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Publication | 14 April 2021

Reforming agricultural support for improved environmental outcomes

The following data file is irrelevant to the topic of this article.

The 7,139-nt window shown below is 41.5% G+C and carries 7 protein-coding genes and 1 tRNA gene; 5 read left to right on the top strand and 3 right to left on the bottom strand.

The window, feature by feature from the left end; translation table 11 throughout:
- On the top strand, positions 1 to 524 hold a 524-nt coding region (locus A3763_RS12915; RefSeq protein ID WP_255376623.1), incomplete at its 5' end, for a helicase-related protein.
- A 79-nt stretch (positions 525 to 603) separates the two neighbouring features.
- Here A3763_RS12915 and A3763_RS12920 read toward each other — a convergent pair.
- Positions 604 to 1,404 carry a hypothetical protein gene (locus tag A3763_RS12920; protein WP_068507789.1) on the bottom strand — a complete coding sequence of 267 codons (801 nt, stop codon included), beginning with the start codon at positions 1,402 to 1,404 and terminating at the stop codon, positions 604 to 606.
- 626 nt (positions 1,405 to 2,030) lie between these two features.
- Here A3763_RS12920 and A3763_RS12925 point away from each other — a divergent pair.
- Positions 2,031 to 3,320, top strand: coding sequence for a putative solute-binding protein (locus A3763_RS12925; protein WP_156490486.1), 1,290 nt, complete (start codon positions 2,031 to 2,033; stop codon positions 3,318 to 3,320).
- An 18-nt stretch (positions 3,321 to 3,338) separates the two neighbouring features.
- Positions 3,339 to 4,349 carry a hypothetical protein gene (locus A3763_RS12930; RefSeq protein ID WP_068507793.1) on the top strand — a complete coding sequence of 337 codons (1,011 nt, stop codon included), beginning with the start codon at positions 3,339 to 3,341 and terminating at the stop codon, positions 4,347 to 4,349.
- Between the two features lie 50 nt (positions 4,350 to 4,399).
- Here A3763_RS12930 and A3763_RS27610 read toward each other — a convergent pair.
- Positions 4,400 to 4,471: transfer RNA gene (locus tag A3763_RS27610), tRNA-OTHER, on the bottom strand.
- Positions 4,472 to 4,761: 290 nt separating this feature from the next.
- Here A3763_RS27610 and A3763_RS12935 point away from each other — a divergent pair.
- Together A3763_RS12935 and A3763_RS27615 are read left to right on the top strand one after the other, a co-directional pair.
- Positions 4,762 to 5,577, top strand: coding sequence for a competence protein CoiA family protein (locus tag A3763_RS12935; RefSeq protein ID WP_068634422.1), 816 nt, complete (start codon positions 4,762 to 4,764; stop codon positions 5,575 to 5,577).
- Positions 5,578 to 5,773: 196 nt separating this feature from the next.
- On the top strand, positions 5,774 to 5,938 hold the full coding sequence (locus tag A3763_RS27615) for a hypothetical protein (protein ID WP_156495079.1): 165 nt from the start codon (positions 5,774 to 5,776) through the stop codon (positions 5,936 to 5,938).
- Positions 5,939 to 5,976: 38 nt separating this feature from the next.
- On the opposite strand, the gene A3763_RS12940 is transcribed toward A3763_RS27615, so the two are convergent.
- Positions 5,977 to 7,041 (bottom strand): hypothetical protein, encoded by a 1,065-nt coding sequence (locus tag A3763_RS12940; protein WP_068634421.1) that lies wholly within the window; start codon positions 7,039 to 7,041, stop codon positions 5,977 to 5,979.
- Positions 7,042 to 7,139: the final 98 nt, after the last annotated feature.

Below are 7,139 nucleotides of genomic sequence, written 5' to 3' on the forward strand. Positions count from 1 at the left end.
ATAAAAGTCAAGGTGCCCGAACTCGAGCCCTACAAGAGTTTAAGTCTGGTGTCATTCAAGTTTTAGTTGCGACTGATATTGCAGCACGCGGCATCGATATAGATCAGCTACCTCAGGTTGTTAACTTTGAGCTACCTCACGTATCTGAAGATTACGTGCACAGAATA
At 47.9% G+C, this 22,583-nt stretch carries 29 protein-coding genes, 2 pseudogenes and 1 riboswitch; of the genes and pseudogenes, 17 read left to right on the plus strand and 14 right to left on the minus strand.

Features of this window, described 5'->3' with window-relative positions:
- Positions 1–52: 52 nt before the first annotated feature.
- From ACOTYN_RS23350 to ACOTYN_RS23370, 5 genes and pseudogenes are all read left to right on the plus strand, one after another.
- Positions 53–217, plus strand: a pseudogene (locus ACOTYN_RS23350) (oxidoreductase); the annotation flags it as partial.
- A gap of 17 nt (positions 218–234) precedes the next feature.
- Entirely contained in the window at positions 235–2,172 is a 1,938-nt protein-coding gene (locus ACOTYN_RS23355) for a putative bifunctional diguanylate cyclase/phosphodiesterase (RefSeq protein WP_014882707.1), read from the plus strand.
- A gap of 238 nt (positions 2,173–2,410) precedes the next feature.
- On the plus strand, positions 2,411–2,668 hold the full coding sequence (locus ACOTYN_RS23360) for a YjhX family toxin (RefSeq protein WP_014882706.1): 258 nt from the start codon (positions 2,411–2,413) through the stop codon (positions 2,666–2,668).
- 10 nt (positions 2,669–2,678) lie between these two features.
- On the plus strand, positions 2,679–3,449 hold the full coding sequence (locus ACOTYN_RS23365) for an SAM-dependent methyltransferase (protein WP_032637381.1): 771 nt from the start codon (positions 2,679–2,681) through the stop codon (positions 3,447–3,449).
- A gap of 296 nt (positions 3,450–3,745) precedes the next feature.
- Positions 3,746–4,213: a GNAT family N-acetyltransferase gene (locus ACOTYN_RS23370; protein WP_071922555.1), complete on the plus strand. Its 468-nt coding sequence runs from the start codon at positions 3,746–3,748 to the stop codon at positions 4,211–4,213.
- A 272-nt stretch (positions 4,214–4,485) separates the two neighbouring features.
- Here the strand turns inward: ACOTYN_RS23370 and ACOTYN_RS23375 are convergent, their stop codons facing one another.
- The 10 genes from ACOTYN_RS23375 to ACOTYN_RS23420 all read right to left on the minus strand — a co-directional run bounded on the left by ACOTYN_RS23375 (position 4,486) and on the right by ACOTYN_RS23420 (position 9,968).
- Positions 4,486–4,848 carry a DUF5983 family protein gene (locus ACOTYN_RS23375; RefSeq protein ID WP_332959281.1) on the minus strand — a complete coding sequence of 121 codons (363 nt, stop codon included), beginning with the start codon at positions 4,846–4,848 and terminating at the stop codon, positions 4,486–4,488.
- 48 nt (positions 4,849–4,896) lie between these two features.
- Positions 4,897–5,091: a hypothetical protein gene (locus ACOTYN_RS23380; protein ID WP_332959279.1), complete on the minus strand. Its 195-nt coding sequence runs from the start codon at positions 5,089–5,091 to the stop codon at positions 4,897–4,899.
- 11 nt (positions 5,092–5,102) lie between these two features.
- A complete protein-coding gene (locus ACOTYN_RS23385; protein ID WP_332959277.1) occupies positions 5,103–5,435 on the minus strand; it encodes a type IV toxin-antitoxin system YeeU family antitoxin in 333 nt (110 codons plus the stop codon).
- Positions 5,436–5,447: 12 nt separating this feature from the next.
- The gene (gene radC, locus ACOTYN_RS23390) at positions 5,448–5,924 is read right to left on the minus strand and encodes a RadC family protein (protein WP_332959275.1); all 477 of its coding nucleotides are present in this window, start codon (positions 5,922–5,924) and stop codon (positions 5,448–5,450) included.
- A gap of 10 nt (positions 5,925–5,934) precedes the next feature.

Agricultural support has changed substantially in both rich and poor countries in recent years. In rich countries, there has been a strong move to decoupled subsidies and a fall in average rates of protection. In developing countries, market price support remains the dominant form of protection, and average rates of support have risen—breaking the traditional pattern of taxing agriculture. Emissions from agriculture and land use change have contributed up to a third of total greenhouse gas emissions, with beef, milk and rice production accounting for more than 80% of agricultural emissions. Agricultural support was biased against emission‐intensive goods until recent years and is now only slightly biased toward them. Although emission intensities are relatively higher in the developing countries, they have fallen far more rapidly in developing countries than in the rich countries in the past quarter century, as agricultural productivity has grown in developing countries. Policy reform will be challenging given the strong political‐economy support for the current structure of protection. Increasing investments in research and development to raise productivity and lower the emissions intensity of agricultural output would help agriculture and the environment.